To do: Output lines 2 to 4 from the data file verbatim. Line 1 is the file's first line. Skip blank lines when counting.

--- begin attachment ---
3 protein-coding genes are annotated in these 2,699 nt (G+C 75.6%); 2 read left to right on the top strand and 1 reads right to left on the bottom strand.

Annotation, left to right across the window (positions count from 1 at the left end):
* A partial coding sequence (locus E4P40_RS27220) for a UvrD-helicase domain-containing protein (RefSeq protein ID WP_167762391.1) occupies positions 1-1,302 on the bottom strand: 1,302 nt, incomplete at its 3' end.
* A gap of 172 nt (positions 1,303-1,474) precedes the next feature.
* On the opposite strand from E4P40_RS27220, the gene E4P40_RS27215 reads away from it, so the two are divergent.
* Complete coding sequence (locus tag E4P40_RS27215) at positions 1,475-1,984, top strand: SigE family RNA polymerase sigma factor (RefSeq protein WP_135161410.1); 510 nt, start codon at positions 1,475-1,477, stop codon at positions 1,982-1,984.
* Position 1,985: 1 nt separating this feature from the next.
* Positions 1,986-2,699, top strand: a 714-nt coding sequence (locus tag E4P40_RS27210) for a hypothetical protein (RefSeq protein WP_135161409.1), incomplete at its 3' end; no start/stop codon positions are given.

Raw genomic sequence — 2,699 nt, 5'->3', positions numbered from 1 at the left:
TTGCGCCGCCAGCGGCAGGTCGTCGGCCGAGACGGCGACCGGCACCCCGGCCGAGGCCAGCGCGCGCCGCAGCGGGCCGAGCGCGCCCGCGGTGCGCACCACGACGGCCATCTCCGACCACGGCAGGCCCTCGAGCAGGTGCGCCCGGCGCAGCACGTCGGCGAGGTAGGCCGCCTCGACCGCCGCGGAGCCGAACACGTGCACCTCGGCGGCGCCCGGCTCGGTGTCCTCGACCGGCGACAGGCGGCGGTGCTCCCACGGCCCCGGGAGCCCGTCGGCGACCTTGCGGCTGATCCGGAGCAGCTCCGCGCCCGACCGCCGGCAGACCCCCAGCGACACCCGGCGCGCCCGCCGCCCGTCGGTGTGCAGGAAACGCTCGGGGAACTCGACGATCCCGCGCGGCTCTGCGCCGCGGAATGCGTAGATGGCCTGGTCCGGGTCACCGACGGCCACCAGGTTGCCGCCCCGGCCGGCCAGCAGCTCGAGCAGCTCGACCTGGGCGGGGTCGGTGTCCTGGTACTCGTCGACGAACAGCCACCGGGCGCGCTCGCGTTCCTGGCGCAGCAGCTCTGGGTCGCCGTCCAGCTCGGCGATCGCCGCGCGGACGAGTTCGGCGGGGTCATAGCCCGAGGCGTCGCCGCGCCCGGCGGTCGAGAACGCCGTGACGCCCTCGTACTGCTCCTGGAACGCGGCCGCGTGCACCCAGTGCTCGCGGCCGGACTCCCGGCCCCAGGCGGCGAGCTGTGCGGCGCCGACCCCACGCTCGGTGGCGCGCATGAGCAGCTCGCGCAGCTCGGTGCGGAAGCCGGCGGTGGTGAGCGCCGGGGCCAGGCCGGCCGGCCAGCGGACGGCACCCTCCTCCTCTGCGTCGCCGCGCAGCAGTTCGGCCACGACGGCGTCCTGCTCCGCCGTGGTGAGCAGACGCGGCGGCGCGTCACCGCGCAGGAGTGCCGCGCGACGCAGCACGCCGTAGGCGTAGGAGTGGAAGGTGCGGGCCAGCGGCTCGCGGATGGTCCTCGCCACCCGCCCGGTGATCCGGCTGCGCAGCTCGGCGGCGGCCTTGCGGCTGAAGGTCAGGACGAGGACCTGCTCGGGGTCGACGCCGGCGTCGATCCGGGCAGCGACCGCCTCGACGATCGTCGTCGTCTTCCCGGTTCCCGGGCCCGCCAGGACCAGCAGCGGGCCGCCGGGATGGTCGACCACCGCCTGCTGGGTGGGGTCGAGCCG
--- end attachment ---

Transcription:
Annotation, left to right across the window (positions count from 1 at the left end):
* A partial coding sequence (locus E4P40_RS27220) for a UvrD-helicase domain-containing protein (RefSeq protein ID WP_167762391.1) occupies positions 1-1,302 on the bottom strand: 1,302 nt, incomplete at its 3' end.
* A gap of 172 nt (positions 1,303-1,474) precedes the next feature.